The ClearConnect Savings Account is an online-focused version of the ClearChoice Savings Account. All the features are the same, but the ClearConnect Savings Account does not carry a quarterly fee, making it a better choice.

Both accounts have a $3 quarterly paper statement fee that can be avoided by signing up for electronic statements. They also both share a $25 minimum deposit requirement.

BBVA CDs

BBVA Bank’s Certificates of Deposit are designed to give you a long-term place to store money and help it grow.

You can choose CDs with terms of 12, 15, 18, or 36 months, giving you the opportunity to get a CD with a term that fits your financial needs.

All four terms require the same $500 minimum deposit.

Unlike BBVA’s other accounts, its CDs offer competitive interest rates. You can find better rates elsewhere, but the difference won’t be as large.

All of BBVA’s CDs are fee-free and they are eligible for up to $250,000 in FDIC insurance, meaning you’ll be protected in the event that the bank closes and you cannot recover your money.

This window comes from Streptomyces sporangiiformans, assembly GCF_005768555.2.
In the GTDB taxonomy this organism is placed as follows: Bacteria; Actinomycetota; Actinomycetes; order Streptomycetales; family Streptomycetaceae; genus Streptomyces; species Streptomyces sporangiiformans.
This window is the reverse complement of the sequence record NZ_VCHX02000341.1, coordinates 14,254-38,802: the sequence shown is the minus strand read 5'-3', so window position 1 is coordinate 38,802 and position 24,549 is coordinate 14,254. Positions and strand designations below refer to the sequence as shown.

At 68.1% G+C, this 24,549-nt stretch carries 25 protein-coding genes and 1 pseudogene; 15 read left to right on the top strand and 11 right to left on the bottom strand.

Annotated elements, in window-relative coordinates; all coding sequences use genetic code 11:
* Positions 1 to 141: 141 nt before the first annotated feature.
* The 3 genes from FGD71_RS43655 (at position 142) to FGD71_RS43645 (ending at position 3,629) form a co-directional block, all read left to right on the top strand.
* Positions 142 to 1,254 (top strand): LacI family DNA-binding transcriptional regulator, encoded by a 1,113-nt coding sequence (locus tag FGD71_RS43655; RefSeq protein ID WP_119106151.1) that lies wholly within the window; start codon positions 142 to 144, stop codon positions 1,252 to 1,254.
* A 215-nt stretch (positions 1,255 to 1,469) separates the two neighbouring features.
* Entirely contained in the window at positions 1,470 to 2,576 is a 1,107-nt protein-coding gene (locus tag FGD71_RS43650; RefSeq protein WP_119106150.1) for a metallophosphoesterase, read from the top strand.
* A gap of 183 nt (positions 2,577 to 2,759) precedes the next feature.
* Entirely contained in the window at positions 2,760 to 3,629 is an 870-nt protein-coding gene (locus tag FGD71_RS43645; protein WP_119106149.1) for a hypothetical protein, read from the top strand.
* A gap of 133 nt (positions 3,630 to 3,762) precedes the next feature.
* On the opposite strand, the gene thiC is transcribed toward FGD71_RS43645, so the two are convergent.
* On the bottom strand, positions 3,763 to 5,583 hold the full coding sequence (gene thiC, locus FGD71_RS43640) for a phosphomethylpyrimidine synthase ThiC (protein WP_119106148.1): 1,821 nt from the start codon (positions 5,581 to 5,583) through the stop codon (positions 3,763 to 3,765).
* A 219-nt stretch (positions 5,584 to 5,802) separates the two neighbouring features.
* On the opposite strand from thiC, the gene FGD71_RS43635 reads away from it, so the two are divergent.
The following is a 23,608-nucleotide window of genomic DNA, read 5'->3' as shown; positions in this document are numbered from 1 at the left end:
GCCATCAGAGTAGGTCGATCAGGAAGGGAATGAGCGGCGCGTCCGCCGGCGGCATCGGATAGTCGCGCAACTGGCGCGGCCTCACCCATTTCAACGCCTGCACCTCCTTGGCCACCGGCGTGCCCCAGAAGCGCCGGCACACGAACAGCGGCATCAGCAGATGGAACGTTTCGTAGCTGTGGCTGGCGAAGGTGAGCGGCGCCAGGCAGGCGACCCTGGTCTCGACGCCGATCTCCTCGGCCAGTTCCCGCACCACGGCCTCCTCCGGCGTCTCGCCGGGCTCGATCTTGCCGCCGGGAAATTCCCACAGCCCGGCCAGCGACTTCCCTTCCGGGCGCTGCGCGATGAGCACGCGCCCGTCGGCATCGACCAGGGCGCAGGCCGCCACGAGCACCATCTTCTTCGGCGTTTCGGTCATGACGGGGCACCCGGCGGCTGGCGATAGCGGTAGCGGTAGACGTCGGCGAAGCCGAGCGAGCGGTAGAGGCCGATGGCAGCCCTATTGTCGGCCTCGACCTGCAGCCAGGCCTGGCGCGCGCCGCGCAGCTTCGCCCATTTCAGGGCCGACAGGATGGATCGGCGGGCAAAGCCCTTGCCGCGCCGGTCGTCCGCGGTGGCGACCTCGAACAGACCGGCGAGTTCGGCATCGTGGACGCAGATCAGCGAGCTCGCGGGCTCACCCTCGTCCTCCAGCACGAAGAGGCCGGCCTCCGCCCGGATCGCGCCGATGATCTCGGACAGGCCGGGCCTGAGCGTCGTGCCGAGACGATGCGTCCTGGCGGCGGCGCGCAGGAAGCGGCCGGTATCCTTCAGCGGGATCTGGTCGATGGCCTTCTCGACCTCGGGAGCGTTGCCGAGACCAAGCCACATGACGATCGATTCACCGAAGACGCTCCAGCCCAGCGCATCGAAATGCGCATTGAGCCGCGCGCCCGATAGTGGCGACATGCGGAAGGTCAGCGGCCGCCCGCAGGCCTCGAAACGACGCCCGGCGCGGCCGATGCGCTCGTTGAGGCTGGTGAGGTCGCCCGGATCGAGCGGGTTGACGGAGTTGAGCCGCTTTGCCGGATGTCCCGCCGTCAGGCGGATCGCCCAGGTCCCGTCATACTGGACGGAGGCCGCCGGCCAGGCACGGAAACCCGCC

Related: What is a Certificate of Deposit and When Should You Use One?

Other Things to Know About BBVA Bank

While it’s important to know about the specific accounts offered by a bank, you want to get a look at the full picture before you commit to opening an account.

BBVA Customer Service

One of the most important things to think about when you’re choosing a bank is the quality and availability of customer service.

You might not think about it much, but your bank account is an integral part of your life. If you’re suddenly cut off from access to your money, you’ll have trouble buying groceries, paying bills, or handling any number of other essentials tasks.

BBVA is well known for its availability and customer service. Its relatively small number of branches means that you won’t be able to find a location to visit to get help as easily, but the bank has compensated by providing other methods of customer service.